In a state of shock you launch across the darkness, fumbling for the source of that incessant noise. You find it and kill it, then take a moment to scroll through social media with your one functioning eye while your brain recovers from the ordeal. Gaining composure you make a beeline for the kitchen and begin the ritual, straining hot water through ground beans like an amazonian witch doctor cooking up some medicine. Sipping the concoction your brain recognises the taste immediately and starts to relax, it knows what’s coming. Over the next half hour your brain goes from zero to hero and once again you’ve become a productive member of society, ready to take on whatever challenges are thrown at you, at least until about 10am. Sound familiar?
Of course it does, we’re all familiar with the benefits of coffee. It goes without saying that our world wouldn’t run as smoothly without coffee, giving millions of people better concentration and more focus every day. But what else is coffee good for, can it help our activities as well as our work? Research appears to say so.
We could all do with a performance boost when doing extreme activities and caffeine can help us. The British journal of sports science published an article that showed an experiment on middle distance runners on a treadmill. They would run 1500 metres, one group having ingested coffee one hour before and one group having ingested a placebo of decaffeinated coffee ingested one hour before. They found that on average the caffeinated runners completed the distance 4.2 seconds faster than the decaffeinated group, concluding that caffeinated coffee could enhance the performance of sustained high intensity exercise.
So not only can coffee increase our focus, an essential part of any extreme activity, it can also increase our power output and help us train for longer. But the fun doesn’t stop there, coffee can also help us get leaner. It does this in a number of ways, firstly by causing fat to be used for energy instead of glycogen, our bodies main energy reserve in the form of broken down carbs. It also increases the bodies metabolism meaning that more calories are burned, especially after a workout if only coffee is consumed, this will simulate extended exercise for hours after you’ve finished until your next meal.
If you’re looking for muscular gains however it’s probably best to skip the post workout coffee, caffeine inhibits the bodies mechanism that increases protein synthesis, mTOR if you’re interested. So if you want to gain muscle a post workout meal is what you need, not more coffee. Don’t let that put you off nailing one before your workout though, caffeine appears to be a great pain suppressor. Research from the university of illinois found that a caffeine dose equal to 2 or 3 cups of coffee an hour before a workout reduced the level of pain perceived by the participants significantly. Also research from the university of georgia, march 2007 – the journal of pain, found that consuming the equivalent of 2 cups of coffee before training reduced muscle soreness post training by up to 48%.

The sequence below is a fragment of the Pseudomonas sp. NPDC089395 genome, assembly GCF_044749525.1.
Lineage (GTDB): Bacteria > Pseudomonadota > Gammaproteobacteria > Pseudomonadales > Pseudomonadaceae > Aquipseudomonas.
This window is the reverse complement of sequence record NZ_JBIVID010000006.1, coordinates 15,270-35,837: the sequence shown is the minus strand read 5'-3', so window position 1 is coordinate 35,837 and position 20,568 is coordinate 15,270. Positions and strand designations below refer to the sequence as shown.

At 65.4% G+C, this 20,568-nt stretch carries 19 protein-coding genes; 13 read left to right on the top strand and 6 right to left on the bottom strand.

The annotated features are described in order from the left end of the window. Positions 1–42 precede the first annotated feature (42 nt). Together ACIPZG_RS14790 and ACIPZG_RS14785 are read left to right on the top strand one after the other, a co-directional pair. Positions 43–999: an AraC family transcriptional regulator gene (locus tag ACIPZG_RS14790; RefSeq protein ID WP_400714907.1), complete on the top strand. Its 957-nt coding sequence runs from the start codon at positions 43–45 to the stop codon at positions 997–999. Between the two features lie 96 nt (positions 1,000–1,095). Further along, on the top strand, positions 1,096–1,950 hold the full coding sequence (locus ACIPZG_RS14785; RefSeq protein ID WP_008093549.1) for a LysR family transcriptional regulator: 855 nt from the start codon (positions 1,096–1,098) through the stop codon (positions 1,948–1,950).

Clearly we’re not scared of a little bit of pain but the implications are good, if you’ll hear me out. Less pain means more reps at higher weight, meaning that you are artificially training harder than you could do without caffeine. Harder training means better results as long as your diet can support the muscle growth. On top of that, reduced DOMS (Delayed Onset Muscle Soreness) means that you can train more often leading to faster progress. The university of Coventry also conducted some research in to age related muscle loss of strength and basically found that caffeine reduced it. This suggests that caffeine could help preserve your muscles as you age meaning you would stay stronger for longer and even reduce the chances of injury because of this.
Don’t start brewing up just yet though, it’s not just any old coffee that works in this way. You can’t just swan up to your local coffee dispensary, ask for a vanilla latte and expect to be feeling lean by 5pm. It has to be freshly ground, black coffee without sugar or sweeteners. As soon as you’ve added something to the seemingly delicate mix of antioxidants, anti-inflammatories, vitamins and minerals it eliminates the health benefits. Essentially meaning that what you’ve just thrown in is almost definitely going to be worse than the good stuff that you would have got out of the coffee on its own.
Freshly ground coffee beans are legitimately considered a nutritionally valuable whole food, so it’s best to buy coffee beans whole and grind them yourself immediately before brewing if possible. If you grind too much to consume in one sitting, placing them in a vacuum sealed pot for a day or so will keep them fresh for a day or so, as soon as the beans become stale though they are essentially nutritionally useless.
So how much is too much? It’s generally considered that you should limit yourself to two cups of coffee per day but that’s not very helpful considering all coffees are different. To put that in better terms, two cups at around 8oz each of brewed coffee will put you somewhere in the ballpark of between 300-400mg of caffeine. A grande 16oz starbucks will give you 330mg. Consume much more than this regularly and your adrenal gland can suffer and no one wants that. It’s also important to remember that caffeine is a diuretic, meaning that you need to concentrate a lot more on your hydration level when working at the top end of advised consumption. Dehydration will also negate any benefits you expect to gain from coffee so a good balance is essential.
So there we have it, the basics of why coffee is a good idea and how it can help you achieve what you want. It may be time to put the pre-workout down and try a brew instead.